Poets try to move beyond the imprisoning ordinariness of the day-to-day. They try to move to higher purposes, to general principles. They try to get at their emotions and thoughts so often buried in life's hum-drum breathings, so often trapped under the weight of what existence throws up in their face, their lives. Let's look at the beginning and the final stanzas of Lee's eight stanza poem The Road Not Taken from his chapbook This is Going to be Short.
I hitchhiked home from the Temple that night
some thirty years ago now
and this old, fat guy
who picked me up
told me I could have a job
that would take me around the world
if we could sleep together the whole time.
I stayed hip through the proposition, though,
I said it would be something new for me
(which was actually true at the time),
and I made him let me off at the corner
in Glencoe, Illinois.
If he had been any younger,
or even had average looks,
I would have said yes,
Because I remember that night,
I was so tired of being alone
that suicide felt like a good thing,
even if it was the slow kind.
Anyway, I took another road
and ended up married, with children.
And there was no pool of blood
in the morning papers.
I learned to bleed slowly little by little,
without making a mess.
One senses that Lee, like all of us, has been trying, sometimes desperately, often obsessively, to reconcile the problems that life has dealth him. This poem takes the reader back, with Lee, to the sixties, to a night when he was hitchhiking from the Temple in Chicago. It was a period of personal hell, one of those dark nights of the soul. What attracts me is the similarity with my own experience. We both belong to the sixties generation Lee and I; we both had our hells. Who hasn't? Bridges to the souls of others are built on common experience.
This is confessional poetry at its best, at least for me. It's graphic, blatant, subtle, with a touch of wisdom and sophistication. Roger White used to say, quoting Tagore, "the poem not the poet." In confessional poetry, poetry that focuses on the poet's experience, this aphorism could be reversed: "the poet not the poem." Perhaps the truth comes somewhere in between, differently for each of us according to our particular preferences, tastes and the kind of poem we are writing.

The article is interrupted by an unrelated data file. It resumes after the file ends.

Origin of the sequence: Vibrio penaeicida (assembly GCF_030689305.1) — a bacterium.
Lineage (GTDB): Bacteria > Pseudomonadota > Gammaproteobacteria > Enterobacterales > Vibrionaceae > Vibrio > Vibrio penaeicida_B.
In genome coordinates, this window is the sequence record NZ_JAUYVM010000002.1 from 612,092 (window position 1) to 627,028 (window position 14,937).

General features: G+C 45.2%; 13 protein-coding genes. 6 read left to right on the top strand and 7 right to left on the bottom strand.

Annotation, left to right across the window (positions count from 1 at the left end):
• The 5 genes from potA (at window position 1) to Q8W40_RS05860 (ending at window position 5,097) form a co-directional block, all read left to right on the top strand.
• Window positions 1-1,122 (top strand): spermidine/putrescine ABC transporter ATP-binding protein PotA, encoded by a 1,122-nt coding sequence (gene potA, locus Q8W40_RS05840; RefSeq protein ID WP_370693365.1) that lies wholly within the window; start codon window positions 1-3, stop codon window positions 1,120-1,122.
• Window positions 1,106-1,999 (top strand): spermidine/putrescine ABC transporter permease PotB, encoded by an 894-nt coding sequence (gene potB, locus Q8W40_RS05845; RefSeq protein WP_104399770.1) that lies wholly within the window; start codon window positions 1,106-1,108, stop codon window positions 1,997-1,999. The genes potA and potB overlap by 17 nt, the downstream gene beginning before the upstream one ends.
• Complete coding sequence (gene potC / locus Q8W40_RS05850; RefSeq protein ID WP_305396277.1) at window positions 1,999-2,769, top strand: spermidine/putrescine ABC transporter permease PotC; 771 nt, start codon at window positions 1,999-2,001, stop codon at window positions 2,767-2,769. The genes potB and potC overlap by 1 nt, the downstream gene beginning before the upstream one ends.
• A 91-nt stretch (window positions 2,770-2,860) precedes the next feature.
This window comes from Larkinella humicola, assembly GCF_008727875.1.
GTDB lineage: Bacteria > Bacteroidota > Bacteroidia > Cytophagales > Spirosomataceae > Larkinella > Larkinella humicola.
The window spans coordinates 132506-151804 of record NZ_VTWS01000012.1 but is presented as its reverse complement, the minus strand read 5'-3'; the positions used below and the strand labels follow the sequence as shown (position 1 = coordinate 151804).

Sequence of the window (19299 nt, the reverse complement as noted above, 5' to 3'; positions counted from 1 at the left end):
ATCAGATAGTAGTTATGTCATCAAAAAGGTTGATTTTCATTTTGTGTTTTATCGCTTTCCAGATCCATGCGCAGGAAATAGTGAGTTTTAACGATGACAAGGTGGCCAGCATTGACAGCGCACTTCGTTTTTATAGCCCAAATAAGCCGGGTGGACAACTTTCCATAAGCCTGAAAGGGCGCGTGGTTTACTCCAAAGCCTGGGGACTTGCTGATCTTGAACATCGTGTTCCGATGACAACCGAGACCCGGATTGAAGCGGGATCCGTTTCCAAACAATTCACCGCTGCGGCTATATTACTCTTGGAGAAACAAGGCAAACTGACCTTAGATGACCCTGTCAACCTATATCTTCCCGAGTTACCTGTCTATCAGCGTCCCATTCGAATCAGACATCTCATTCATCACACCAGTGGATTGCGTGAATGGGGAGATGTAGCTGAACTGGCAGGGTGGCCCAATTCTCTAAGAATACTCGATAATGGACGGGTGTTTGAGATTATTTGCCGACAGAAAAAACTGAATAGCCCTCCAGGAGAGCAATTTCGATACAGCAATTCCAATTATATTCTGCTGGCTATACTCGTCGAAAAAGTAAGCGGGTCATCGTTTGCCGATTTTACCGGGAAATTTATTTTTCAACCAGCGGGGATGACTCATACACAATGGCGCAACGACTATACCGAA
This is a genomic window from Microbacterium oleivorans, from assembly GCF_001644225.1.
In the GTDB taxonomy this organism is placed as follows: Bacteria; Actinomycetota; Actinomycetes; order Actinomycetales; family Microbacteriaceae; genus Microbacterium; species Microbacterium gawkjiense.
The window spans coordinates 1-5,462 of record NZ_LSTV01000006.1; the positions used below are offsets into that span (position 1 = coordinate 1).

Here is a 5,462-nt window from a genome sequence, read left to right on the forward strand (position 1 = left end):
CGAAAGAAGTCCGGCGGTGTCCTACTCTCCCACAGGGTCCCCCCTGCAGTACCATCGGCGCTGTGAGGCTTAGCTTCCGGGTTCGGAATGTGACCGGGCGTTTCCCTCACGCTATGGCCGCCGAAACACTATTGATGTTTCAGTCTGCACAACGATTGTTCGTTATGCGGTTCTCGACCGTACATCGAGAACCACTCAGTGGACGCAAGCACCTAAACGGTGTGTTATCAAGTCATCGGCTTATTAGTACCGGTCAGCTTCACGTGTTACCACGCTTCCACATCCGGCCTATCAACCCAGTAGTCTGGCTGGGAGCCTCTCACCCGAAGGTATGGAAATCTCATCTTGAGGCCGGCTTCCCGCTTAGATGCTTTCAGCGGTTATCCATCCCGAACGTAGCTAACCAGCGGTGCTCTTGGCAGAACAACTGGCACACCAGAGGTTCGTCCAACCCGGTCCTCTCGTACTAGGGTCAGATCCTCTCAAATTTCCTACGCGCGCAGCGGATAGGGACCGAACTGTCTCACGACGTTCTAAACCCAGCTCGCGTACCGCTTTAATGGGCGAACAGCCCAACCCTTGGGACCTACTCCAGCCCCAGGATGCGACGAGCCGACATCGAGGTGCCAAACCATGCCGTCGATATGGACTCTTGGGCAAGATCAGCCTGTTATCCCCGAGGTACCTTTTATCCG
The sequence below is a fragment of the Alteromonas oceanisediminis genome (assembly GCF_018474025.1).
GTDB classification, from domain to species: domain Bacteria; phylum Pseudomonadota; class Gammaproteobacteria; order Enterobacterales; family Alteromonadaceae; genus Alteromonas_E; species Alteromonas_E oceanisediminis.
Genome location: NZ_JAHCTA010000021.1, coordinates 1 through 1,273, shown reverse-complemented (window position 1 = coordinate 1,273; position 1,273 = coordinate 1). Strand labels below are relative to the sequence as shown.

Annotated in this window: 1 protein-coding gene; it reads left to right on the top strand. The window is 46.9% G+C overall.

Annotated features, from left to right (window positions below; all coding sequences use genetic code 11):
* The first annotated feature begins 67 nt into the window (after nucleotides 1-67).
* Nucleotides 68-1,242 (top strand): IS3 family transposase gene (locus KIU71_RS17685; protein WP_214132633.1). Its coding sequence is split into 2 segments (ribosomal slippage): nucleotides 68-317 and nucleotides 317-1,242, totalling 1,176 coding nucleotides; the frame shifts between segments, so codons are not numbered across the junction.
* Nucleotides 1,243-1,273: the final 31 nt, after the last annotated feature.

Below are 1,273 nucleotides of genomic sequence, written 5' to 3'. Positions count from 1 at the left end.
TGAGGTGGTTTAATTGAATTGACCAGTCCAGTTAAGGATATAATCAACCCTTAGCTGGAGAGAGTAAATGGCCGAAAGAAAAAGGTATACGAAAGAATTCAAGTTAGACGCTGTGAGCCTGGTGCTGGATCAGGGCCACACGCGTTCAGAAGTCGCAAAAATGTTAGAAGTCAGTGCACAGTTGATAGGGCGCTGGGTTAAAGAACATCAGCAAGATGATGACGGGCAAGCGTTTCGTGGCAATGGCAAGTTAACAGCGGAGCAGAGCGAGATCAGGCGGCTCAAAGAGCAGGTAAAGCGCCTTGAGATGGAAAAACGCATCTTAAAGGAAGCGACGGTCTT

Lee's poems deal in contradictions and conflicts. Doubts, difficulties and dilemmas are part of his life--and ours. The next poem which I quote from caught my eye because I feel as if I might be ‘a real poet’ who ‘would never have to leave his garden.’ It is a psychological dilemma for me: the solitude-sociability continuum. Lee taps into this problem I've got. I prick up my ears and read with a keener edge read from: his poem
In the Garden
Someone told me that
a real poet
would never have to leave his garden
to find inspiration
for a lifetime of work.
My garden seems ordinary enough,
and I don't think it would be good for
more than two or three poems.
Everything is planted pretty much in place
Except over there
under the lemon tree...
The selection which follows comes from the same chapbook "This Is Going To Be Short." Of the two chapbooks Lee has published by High-Born Lady Press in Los Angeles in 1999 this is my favorite. It resonates with my experience; that's probably why. There are eight poems in this small booklet. Four of the poems, are written in three sections each, the rest of varying length each in one section. This is the last poem in the chapbook:
Yes, I remember the first time I saw her,
invited just for that
to that tiny beach house
in a crowd of thirty people of more.
She was smiles and laughter,
all gaiety and light--
the kind she switches on and off for strangers.
But I imagined the light switch on
and took the next step, calling and calling.
Calling again, until I was not longer strange.
Poetry resonates in each of us differently. In some ways the poem does not belong to the poet after it is written. It is sent out on the air-waves to become part of the universe and its billions of suns. 'First glimpse' is a wonderful theme to pick up on. The reader has no idea who this person is. More importantly, it could be someone in my life. His voice may help others find their voice, or develop the voice they already have found. Voices, selves and poetry are sometimes found in the works of others.
Arts Dialogue, June 2001, pages 3 - 4
Arts Dialogue, Dintel 20, NL 7333 MC, Apeldoorn, The Netherlands